This week was (kinda) the calm before the storm. We have one more week left in this block, and it will be full to the brim with three exams and two practicals. It was still a very busy week, with two anatomy labs and two OMM labs. We also had standardized patient (SP) testing too. 
It's been a tough week for me, and I think it's probably just because I'm tired. A large portion of medical school (heck, almost all of it really) is holding your nose and getting through a bunch of tough stuff so you can be a doctor at the end of it. It's not miserable 24/7 for sure. The SP testing was really fun this time, and I really enjoyed "playing doctor." Not like that. Get your mind out of the gutter.
So assuming all goes well with testing this next week, I will be 1/8 of the way to graduation. That makes me almost 12.5% doctor. Scary, huh? Both times this block that I went into a room alone to perform a procedure or interview a patient, I kept thinking, "Hey, are you sure you trust me to go in here and do this?" I wonder if that feeling ever goes away. One of our instructors this week said that we may not feel like we've learned a whole lot yet, but next year when the first years start, we'll realize how much we've actually absorbed this year. I am excited for next year when the new class comes. I can't imagine how full the building (and parking lot!) will be when the class of 2020 joins us. It's extra exciting because my son is in that class! 
SO then this conversation just happened:
HB: "What's wrong?"
Me: "My blog is blahhhh. It's a blaaahhhhhhhhgggg."
I started this blog to keep all my friends and family current on what's going on with me during school. I also thought I could be relatively clever and engaging at least on a weekly basis. Now I kinda feel like it's just me blathering into the computer about whatever annoying thing happened at school this week, and I'm sure no one wants to read about that. So I'm going to try to keep a notebook handy during the week to jot down some better ideas as they come to mind so this doesn't become a yawnfest. I couldn't stand to lose my four and a half readers, especially my Mom. ;)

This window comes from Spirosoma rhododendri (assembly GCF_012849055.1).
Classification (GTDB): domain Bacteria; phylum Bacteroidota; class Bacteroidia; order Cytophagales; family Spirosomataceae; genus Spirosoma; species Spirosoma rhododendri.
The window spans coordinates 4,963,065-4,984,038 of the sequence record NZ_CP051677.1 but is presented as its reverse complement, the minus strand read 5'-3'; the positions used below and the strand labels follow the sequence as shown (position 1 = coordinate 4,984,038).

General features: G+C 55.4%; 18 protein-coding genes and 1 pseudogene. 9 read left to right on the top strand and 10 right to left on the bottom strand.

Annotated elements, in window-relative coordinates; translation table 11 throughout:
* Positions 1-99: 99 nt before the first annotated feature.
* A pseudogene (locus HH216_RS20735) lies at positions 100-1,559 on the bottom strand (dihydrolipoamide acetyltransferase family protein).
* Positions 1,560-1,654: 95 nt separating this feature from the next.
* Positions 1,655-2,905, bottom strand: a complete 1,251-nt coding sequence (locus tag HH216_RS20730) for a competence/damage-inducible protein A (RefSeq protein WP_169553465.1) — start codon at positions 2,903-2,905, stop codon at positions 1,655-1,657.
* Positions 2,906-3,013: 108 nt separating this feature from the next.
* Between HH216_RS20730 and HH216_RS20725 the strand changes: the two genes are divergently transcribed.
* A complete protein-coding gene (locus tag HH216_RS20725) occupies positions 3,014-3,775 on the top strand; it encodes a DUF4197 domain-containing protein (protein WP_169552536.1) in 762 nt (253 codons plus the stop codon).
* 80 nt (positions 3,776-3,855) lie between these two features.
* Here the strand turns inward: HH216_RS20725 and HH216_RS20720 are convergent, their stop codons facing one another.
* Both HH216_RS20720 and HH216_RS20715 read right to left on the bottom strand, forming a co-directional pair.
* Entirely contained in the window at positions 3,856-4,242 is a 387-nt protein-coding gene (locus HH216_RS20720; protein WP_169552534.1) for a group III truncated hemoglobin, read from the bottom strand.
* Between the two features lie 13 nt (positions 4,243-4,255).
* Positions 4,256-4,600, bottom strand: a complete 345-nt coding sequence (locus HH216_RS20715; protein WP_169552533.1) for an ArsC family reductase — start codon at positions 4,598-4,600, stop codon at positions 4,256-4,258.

Saturday, January 2, 2016

Block 2, Week 10: We Wish You a Merry Christmas, and a Happy New Year!!

So I'd love to regale you with wonderful stories of spending quality time with my family and friends, the laughs that we had, and the memories that we made. I'd really love to. Instead, I spent this week staring at my computer, an anatomy textbook, and two different anatomy atlases in order to complete the take-home assignment due before class starts back on Monday. Yes, I'm feeling salty about it.

I've also realized that everyone has kind of given up on waiting around for me to be available, and they've found better ways to spend their time. I don't think any of us realized the volume of time I would be spending studying. It hasn't really been an issue before now because I've been so very tied up. There were a few hours here and there during the break that I could have hung out, but everyone had something else going on. It was a little lonely and sad. But at the same time, I'm glad everyone has found stuff to keep themselves occupied.

I'm totally not ready for school to start back next week. We only have two more weeks left in the block, and it's going to be CRAZY. Then we get another week of break before block 3. Hopefully they won't decide to send a bunch of anatomy homework with us during the break. Yep, salty. That's me.

I don't do resolutions, really. There are some things that I'd like to be different, but my main goal for the new year is to keep my head above water. That will take just about all of my focus.